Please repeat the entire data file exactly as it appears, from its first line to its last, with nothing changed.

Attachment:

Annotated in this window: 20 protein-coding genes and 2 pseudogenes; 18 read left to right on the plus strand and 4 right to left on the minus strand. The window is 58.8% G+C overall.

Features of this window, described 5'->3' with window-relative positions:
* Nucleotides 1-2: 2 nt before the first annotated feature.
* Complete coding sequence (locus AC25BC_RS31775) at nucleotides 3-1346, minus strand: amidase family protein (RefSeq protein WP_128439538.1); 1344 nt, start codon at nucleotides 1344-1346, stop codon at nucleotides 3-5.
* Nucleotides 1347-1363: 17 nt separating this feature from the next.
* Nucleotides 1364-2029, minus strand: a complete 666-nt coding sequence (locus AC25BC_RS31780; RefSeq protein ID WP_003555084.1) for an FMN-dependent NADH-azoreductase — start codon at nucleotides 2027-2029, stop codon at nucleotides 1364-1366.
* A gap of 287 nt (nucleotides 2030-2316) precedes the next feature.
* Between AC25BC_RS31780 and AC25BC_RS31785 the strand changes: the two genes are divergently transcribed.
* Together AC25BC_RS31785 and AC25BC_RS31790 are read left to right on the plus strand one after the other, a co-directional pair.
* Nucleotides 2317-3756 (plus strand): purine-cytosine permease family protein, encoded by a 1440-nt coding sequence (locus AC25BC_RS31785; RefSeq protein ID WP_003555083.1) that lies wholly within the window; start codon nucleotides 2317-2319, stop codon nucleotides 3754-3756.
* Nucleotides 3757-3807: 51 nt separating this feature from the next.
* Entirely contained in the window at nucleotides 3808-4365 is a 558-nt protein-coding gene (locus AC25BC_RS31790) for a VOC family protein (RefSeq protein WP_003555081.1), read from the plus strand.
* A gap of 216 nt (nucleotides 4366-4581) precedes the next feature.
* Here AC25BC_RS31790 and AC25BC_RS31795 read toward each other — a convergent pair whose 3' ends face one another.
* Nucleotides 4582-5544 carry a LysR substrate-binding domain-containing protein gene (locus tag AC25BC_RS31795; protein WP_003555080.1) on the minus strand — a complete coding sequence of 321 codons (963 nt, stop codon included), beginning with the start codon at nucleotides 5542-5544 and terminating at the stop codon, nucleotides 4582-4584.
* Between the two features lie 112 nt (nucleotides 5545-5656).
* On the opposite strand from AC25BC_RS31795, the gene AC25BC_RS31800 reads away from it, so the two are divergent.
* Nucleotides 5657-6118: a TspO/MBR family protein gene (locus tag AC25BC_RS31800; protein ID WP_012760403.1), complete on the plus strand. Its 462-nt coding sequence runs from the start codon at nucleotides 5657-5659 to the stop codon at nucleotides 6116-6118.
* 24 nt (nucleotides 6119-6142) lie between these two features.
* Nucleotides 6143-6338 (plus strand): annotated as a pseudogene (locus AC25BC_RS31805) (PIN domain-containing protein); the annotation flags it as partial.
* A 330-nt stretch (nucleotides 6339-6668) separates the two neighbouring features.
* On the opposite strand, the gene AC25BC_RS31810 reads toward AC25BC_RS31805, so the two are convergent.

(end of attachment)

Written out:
Annotated in this window: 20 protein-coding genes and 2 pseudogenes; 18 read left to right on the plus strand and 4 right to left on the minus strand. The window is 58.8% G+C overall.

Features of this window, described 5'->3' with window-relative positions:
* Nucleotides 1-2: 2 nt before the first annotated feature.
* Complete coding sequence (locus AC25BC_RS31775) at nucleotides 3-1346, minus strand: amidase family protein (RefSeq protein WP_128439538.1); 1344 nt, start codon at nucleotides 1344-1346, stop codon at nucleotides 3-5.
* Nucleotides 1347-1363: 17 nt separating this feature from the next.
* Nucleotides 1364-2029, minus strand: a complete 666-nt coding sequence (locus AC25BC_RS31780; RefSeq protein ID WP_003555084.1) for an FMN-dependent NADH-azoreductase — start codon at nucleotides 2027-2029, stop codon at nucleotides 1364-1366.
* A gap of 287 nt (nucleotides 2030-2316) precedes the next feature.
* Between AC25BC_RS31780 and AC25BC_RS31785 the strand changes: the two genes are divergently transcribed.
* Together AC25BC_RS31785 and AC25BC_RS31790 are read left to right on the plus strand one after the other, a co-directional pair.
* Nucleotides 2317-3756 (plus strand): purine-cytosine permease family protein, encoded by a 1440-nt coding sequence (locus AC25BC_RS31785; RefSeq protein ID WP_003555083.1) that lies wholly within the window; start codon nucleotides 2317-2319, stop codon nucleotides 3754-3756.
* Nucleotides 3757-3807: 51 nt separating this feature from the next.
* Entirely contained in the window at nucleotides 3808-4365 is a 558-nt protein-coding gene (locus AC25BC_RS31790) for a VOC family protein (RefSeq protein WP_003555081.1), read from the plus strand.
* A gap of 216 nt (nucleotides 4366-4581) precedes the next feature.
* Here AC25BC_RS31790 and AC25BC_RS31795 read toward each other — a convergent pair whose 3' ends face one another.
* Nucleotides 4582-5544 carry a LysR substrate-binding domain-containing protein gene (locus tag AC25BC_RS31795; protein WP_003555080.1) on the minus strand — a complete coding sequence of 321 codons (963 nt, stop codon included), beginning with the start codon at nucleotides 5542-5544 and terminating at the stop codon, nucleotides 4582-4584.
* Between the two features lie 112 nt (nucleotides 5545-5656).
* On the opposite strand from AC25BC_RS31795, the gene AC25BC_RS31800 reads away from it, so the two are divergent.
* Nucleotides 5657-6118: a TspO/MBR family protein gene (locus tag AC25BC_RS31800; protein ID WP_012760403.1), complete on the plus strand. Its 462-nt coding sequence runs from the start codon at nucleotides 5657-5659 to the stop codon at nucleotides 6116-6118.
* 24 nt (nucleotides 6119-6142) lie between these two features.
* Nucleotides 6143-6338 (plus strand): annotated as a pseudogene (locus AC25BC_RS31805) (PIN domain-containing protein); the annotation flags it as partial.
* A 330-nt stretch (nucleotides 6339-6668) separates the two neighbouring features.
* On the opposite strand, the gene AC25BC_RS31810 reads toward AC25BC_RS31805, so the two are convergent.